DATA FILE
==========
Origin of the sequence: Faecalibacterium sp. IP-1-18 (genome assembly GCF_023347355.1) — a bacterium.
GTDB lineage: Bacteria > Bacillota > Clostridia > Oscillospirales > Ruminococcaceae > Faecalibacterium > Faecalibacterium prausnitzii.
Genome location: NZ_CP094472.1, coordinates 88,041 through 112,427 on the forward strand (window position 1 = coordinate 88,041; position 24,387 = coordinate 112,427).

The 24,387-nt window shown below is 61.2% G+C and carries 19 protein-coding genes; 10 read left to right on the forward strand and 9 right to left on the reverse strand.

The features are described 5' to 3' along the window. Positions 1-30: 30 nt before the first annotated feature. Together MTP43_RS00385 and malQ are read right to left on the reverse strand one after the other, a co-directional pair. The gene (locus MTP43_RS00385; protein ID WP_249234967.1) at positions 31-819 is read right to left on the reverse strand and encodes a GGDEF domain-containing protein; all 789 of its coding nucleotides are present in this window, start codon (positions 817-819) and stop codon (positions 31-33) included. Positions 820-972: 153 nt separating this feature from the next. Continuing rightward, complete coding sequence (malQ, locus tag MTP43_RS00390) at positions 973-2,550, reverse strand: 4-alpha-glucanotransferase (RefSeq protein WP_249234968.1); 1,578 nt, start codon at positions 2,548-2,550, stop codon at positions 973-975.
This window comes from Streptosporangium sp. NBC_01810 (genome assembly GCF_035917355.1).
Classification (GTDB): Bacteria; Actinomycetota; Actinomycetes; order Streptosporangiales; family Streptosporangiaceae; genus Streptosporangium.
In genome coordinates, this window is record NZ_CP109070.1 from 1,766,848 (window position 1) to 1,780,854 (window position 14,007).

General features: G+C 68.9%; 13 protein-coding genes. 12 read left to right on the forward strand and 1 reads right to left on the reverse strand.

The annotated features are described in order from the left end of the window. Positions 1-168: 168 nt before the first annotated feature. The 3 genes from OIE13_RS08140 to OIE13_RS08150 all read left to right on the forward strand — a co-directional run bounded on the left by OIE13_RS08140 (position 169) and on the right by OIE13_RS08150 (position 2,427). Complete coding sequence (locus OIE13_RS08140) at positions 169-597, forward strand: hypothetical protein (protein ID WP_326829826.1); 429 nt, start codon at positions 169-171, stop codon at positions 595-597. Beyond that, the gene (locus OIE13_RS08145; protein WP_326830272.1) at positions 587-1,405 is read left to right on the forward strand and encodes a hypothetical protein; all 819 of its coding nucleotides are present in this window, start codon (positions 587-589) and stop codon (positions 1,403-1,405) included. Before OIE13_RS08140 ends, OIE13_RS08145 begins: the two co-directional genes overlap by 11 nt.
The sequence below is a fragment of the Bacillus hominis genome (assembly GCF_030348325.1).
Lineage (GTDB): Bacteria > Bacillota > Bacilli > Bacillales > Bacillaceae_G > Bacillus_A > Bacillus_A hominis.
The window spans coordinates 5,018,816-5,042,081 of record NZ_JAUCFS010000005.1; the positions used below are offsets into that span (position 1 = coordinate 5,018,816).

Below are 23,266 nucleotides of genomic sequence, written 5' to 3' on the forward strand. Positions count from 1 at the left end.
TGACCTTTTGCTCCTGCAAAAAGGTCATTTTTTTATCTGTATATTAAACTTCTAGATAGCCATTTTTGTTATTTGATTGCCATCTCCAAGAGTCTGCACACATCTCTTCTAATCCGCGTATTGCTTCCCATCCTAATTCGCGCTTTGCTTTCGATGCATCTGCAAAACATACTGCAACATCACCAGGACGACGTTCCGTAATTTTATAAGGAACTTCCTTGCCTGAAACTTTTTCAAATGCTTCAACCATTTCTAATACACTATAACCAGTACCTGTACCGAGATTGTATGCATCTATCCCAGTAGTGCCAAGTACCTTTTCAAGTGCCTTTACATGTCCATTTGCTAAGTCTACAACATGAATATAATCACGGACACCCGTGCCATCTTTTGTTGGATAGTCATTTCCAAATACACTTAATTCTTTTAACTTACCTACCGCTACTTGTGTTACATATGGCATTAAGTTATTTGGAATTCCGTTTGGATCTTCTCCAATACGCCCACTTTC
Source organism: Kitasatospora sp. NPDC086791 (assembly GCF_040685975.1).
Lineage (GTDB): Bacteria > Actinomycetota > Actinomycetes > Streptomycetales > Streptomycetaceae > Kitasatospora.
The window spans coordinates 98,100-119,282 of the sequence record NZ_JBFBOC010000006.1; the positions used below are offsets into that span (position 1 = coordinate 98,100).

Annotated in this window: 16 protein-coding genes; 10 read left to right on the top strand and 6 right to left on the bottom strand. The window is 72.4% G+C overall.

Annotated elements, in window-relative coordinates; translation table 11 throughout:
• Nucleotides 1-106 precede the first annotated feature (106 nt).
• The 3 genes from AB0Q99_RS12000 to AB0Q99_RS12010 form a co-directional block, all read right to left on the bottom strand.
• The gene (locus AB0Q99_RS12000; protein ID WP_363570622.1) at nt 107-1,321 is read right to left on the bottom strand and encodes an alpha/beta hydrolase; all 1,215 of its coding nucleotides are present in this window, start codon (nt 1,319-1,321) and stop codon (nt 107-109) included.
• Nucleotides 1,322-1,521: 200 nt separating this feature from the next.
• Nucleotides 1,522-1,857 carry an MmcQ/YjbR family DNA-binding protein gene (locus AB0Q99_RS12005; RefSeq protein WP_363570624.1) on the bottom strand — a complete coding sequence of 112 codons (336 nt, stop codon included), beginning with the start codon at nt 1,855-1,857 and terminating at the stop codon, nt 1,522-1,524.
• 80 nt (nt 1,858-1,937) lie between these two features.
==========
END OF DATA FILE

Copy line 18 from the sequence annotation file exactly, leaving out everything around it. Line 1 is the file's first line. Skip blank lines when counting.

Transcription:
The window spans coordinates 98,100-119,282 of the sequence record NZ_JBFBOC010000006.1; the positions used below are offsets into that span (position 1 = coordinate 98,100).